With pressure cooker sales still hot, manufacturers and retailers are hoping to fuel the consumer trend toward better models by increasing awareness of the category through demonstrations, advertising and point-of-purchase displays.
According to suppliers and cookware buyers, consumers seeking convenient, time-saving cooking vessels helped revitalize the pressure cooker business about two years ago. Improved technology and better features on the cookers have renewed consumer interest in a category that was a household fixture for previous generations.
Pressure Cooker Focus
The popularity to fast cooking speed, energy savings, health concerns and improved safety systems. The large percentage of double-income families has also affected the surge in pressure cookers. Margie Davis, owner of two Culinary Corner gourmet shops in Colorado Springs, Colo., explained that the speed of a pressure cooker enables families to cook a complete meal easily, Davis said. If you use a best pressure cooker, a meal that might take two hours on a stovetop can be cooked in 40 minutes.
Health concerns are also an important issue for many customers. “We have customers who buy pressure cookers because they have become aware that the products retain the food’s natural vitamins,” explained William Sonoma’s McKenzie.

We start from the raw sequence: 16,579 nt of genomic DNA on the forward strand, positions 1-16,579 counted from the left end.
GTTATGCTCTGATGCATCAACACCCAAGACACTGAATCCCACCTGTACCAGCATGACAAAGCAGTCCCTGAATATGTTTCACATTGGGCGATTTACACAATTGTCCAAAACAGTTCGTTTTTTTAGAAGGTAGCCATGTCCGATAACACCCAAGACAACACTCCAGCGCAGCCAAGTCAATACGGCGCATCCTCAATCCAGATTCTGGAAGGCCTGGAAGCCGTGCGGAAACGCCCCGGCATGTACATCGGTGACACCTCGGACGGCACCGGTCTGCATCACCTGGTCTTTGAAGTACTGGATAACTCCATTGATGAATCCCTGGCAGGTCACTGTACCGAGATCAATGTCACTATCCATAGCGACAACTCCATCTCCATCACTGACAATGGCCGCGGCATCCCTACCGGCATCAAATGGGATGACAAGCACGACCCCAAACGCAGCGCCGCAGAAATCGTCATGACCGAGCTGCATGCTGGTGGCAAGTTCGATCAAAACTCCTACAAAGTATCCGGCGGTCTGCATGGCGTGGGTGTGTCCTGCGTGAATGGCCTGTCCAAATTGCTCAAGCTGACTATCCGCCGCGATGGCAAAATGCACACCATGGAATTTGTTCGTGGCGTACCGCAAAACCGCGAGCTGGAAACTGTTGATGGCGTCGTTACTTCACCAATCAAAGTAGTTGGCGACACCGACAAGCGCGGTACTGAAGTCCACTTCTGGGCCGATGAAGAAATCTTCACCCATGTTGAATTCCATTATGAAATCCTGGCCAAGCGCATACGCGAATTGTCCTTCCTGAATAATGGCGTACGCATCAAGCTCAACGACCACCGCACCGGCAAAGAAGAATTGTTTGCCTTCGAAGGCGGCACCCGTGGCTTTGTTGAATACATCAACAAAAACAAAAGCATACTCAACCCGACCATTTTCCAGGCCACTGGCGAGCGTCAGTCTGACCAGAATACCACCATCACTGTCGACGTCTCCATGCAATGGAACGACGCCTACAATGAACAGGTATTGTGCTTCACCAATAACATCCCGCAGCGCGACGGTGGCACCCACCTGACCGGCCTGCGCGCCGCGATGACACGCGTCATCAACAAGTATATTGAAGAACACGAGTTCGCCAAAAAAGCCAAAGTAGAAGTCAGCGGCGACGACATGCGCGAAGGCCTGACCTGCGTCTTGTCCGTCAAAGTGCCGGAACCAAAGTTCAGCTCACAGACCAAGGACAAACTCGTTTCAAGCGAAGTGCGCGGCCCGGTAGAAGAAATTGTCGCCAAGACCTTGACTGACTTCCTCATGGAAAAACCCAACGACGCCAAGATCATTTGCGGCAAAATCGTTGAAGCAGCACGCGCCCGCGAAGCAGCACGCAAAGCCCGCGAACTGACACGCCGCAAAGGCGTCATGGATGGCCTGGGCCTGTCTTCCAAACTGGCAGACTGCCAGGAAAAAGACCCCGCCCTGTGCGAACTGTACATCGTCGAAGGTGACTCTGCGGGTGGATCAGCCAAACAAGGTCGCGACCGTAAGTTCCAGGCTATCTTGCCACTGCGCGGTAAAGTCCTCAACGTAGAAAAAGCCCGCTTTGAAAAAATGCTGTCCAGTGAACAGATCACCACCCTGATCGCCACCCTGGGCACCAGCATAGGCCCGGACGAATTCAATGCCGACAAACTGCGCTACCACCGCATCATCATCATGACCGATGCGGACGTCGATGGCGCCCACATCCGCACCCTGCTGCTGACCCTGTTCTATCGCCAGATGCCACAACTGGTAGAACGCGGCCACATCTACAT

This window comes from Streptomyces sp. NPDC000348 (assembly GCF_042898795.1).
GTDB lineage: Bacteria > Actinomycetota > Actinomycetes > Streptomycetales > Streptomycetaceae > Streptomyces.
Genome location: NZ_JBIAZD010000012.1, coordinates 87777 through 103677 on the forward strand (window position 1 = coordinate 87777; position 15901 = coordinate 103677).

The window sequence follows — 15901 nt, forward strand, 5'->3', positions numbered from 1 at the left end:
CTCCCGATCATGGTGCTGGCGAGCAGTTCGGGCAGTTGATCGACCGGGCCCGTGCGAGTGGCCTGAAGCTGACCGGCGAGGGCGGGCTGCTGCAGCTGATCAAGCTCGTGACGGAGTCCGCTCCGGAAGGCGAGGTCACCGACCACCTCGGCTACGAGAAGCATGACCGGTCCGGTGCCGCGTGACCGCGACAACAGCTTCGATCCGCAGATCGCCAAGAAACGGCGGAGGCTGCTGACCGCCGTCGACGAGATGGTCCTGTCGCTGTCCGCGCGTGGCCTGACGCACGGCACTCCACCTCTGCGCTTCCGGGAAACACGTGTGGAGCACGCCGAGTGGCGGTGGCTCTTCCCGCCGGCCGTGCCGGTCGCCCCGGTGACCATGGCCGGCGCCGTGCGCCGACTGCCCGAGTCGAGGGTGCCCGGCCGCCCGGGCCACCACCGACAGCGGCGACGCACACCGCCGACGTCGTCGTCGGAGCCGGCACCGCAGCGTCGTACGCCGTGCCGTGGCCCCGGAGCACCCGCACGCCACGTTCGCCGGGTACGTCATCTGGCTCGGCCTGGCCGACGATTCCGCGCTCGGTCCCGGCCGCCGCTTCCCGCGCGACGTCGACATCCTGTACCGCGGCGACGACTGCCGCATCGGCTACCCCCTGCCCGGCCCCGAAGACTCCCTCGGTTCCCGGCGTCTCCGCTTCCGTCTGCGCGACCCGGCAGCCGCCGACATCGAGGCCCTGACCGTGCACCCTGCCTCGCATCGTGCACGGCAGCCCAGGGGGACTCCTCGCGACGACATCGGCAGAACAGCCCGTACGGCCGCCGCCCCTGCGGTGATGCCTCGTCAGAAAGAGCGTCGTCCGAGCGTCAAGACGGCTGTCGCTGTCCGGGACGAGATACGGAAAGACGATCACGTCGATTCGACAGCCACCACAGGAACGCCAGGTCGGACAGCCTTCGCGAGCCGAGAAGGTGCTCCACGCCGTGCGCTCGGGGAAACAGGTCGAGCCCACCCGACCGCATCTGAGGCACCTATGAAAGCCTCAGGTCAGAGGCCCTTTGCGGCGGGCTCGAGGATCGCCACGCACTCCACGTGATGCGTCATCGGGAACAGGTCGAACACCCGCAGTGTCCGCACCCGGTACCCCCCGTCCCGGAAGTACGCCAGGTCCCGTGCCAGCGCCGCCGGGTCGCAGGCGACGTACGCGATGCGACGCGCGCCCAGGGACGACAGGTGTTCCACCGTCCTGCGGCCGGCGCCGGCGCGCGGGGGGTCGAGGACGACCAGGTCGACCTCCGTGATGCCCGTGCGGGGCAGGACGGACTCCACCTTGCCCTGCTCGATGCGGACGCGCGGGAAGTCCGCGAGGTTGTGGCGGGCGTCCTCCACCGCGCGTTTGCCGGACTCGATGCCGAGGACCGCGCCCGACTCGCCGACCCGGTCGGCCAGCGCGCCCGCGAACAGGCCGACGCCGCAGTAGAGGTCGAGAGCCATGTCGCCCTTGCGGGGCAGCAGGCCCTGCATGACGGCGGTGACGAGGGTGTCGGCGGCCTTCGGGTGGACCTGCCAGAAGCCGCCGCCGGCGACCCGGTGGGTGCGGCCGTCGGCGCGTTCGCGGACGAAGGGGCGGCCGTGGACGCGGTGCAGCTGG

“Pressure cookers are starting to be popular at retail,” said Carrie Lynn Becraft, president of Kitchen Kaboodle, a four-store specialty chain based in Portland, Ore. In the past, consumers were afraid of pressure cookers because of their noise and tendency to burst from the steam, she explained, adding that with the newer technology, the products are quieter and safer.
Sales of the Pressure Cooker Supplier
Products such as T-Fal’s Sensor pressure cooker feature improved technology that locks the lid until the sensor determines that the pressure is safely released. Chantal’s Speed Cooker features stay-cool metal handles with a patented air pocket that diffuses the heat from the pot before it reaches the handle. Chantal’s other safety elements include a multiple independent valve system. Cuisinarts’ pressure cookers have permanently affixed pressure regulators that cannot fly off. They also have quick pressure-release knobs in the handles, making it safer and easier to stop the cooking process, according to the company.
Suppliers representing the high end of the market which retail for $100 to $200 are Chantal, Cuisinarts, Fissler, Prestige, T-Fal and Bay City International, the U.S. distributor for the Hawkins Futura pressure cooker produced by Hawkins Cookers Ltd. of Bombay, India. National Presto Industries and Mirro-Foley, who have owned the pressure cooker business, carry moderate-priced products carrying suggested retails ranging from $30 to $75.